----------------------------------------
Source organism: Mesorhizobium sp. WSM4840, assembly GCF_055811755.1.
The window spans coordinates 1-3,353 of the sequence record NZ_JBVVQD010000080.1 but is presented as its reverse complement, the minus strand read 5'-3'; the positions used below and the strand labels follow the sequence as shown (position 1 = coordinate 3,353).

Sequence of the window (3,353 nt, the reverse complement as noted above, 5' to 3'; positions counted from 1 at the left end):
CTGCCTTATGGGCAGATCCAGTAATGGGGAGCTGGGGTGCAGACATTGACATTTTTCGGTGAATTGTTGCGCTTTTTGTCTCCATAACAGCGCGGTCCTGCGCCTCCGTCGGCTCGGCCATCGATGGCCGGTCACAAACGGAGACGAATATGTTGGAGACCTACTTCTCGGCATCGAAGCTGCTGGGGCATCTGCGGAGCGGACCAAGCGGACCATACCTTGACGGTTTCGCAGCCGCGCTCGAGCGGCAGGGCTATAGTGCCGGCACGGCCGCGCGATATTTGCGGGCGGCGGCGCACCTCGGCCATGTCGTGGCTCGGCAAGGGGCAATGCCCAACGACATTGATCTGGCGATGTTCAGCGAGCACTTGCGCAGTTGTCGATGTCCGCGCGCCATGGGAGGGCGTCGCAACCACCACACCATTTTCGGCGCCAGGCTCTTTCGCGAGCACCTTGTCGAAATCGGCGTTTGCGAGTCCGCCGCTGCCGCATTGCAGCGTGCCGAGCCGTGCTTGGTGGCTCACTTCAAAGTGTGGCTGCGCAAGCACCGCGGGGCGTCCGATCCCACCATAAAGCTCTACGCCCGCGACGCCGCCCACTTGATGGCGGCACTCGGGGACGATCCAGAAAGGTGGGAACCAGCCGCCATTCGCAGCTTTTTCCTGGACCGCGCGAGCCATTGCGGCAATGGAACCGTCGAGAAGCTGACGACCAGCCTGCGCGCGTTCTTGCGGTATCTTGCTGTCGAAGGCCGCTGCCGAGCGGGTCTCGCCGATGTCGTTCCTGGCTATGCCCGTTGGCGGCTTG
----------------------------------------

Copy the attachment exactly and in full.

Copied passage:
Source organism: Mesorhizobium sp. WSM4840, assembly GCF_055811755.1.
The window spans coordinates 1-3,353 of the sequence record NZ_JBVVQD010000080.1 but is presented as its reverse complement, the minus strand read 5'-3'; the positions used below and the strand labels follow the sequence as shown (position 1 = coordinate 3,353).

Sequence of the window (3,353 nt, the reverse complement as noted above, 5' to 3'; positions counted from 1 at the left end):
CTGCCTTATGGGCAGATCCAGTAATGGGGAGCTGGGGTGCAGACATTGACATTTTTCGGTGAATTGTTGCGCTTTTTGTCTCCATAACAGCGCGGTCCTGCGCCTCCGTCGGCTCGGCCATCGATGGCCGGTCACAAACGGAGACGAATATGTTGGAGACCTACTTCTCGGCATCGAAGCTGCTGGGGCATCTGCGGAGCGGACCAAGCGGACCATACCTTGACGGTTTCGCAGCCGCGCTCGAGCGGCAGGGCTATAGTGCCGGCACGGCCGCGCGATATTTGCGGGCGGCGGCGCACCTCGGCCATGTCGTGGCTCGGCAAGGGGCAATGCCCAACGACATTGATCTGGCGATGTTCAGCGAGCACTTGCGCAGTTGTCGATGTCCGCGCGCCATGGGAGGGCGTCGCAACCACCACACCATTTTCGGCGCCAGGCTCTTTCGCGAGCACCTTGTCGAAATCGGCGTTTGCGAGTCCGCCGCTGCCGCATTGCAGCGTGCCGAGCCGTGCTTGGTGGCTCACTTCAAAGTGTGGCTGCGCAAGCACCGCGGGGCGTCCGATCCCACCATAAAGCTCTACGCCCGCGACGCCGCCCACTTGATGGCGGCACTCGGGGACGATCCAGAAAGGTGGGAACCAGCCGCCATTCGCAGCTTTTTCCTGGACCGCGCGAGCCATTGCGGCAATGGAACCGTCGAGAAGCTGACGACCAGCCTGCGCGCGTTCTTGCGGTATCTTGCTGTCGAAGGCCGCTGCCGAGCGGGTCTCGCCGATGTCGTTCCTGGCTATGCCCGTTGGCGGCTTG